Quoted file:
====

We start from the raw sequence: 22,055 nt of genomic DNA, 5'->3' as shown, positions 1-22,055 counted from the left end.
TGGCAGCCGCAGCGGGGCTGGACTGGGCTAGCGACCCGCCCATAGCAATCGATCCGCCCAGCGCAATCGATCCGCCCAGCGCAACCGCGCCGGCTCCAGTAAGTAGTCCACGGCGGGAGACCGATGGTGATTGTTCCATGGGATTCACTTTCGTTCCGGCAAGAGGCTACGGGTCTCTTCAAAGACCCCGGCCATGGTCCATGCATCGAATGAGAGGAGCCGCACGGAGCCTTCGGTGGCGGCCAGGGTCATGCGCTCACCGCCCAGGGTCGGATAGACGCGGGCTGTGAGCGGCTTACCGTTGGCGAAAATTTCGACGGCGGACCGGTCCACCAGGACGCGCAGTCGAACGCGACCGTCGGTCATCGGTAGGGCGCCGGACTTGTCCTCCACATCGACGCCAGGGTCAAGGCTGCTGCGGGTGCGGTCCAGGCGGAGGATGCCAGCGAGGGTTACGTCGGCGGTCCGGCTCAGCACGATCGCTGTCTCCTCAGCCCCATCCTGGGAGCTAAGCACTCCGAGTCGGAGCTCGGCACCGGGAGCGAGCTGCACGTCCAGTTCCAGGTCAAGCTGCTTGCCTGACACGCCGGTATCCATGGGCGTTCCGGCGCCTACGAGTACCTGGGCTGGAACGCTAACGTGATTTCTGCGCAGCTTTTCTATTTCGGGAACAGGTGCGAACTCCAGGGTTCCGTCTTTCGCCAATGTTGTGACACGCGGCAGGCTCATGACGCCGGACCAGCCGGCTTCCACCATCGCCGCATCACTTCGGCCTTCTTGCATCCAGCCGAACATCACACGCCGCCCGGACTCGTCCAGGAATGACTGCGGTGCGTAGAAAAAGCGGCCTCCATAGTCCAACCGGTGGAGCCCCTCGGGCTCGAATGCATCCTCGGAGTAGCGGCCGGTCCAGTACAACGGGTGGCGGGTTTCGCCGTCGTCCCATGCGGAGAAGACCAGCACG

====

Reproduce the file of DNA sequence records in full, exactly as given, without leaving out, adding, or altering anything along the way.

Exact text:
We start from the raw sequence: 22,055 nt of genomic DNA, 5'->3' as shown, positions 1-22,055 counted from the left end.
TGGCAGCCGCAGCGGGGCTGGACTGGGCTAGCGACCCGCCCATAGCAATCGATCCGCCCAGCGCAATCGATCCGCCCAGCGCAACCGCGCCGGCTCCAGTAAGTAGTCCACGGCGGGAGACCGATGGTGATTGTTCCATGGGATTCACTTTCGTTCCGGCAAGAGGCTACGGGTCTCTTCAAAGACCCCGGCCATGGTCCATGCATCGAATGAGAGGAGCCGCACGGAGCCTTCGGTGGCGGCCAGGGTCATGCGCTCACCGCCCAGGGTCGGATAGACGCGGGCTGTGAGCGGCTTACCGTTGGCGAAAATTTCGACGGCGGACCGGTCCACCAGGACGCGCAGTCGAACGCGACCGTCGGTCATCGGTAGGGCGCCGGACTTGTCCTCCACATCGACGCCAGGGTCAAGGCTGCTGCGGGTGCGGTCCAGGCGGAGGATGCCAGCGAGGGTTACGTCGGCGGTCCGGCTCAGCACGATCGCTGTCTCCTCAGCCCCATCCTGGGAGCTAAGCACTCCGAGTCGGAGCTCGGCACCGGGAGCGAGCTGCACGTCCAGTTCCAGGTCAAGCTGCTTGCCTGACACGCCGGTATCCATGGGCGTTCCGGCGCCTACGAGTACCTGGGCTGGAACGCTAACGTGATTTCTGCGCAGCTTTTCTATTTCGGGAACAGGTGCGAACTCCAGGGTTCCGTCTTTCGCCAATGTTGTGACACGCGGCAGGCTCATGACGCCGGACCAGCCGGCTTCCACCATCGCCGCATCACTTCGGCCTTCTTGCATCCAGCCGAACATCACACGCCGCCCGGACTCGTCCAGGAATGACTGCGGTGCGTAGAAAAAGCGGCCTCCATAGTCCAACCGGTGGAGCCCCTCGGGCTCGAATGCATCCTCGGAGTAGCGGCCGGTCCAGTACAACGGGTGGCGGGTTTCGCCGTCGTCCCATGCGGAGAAGACCAGCACG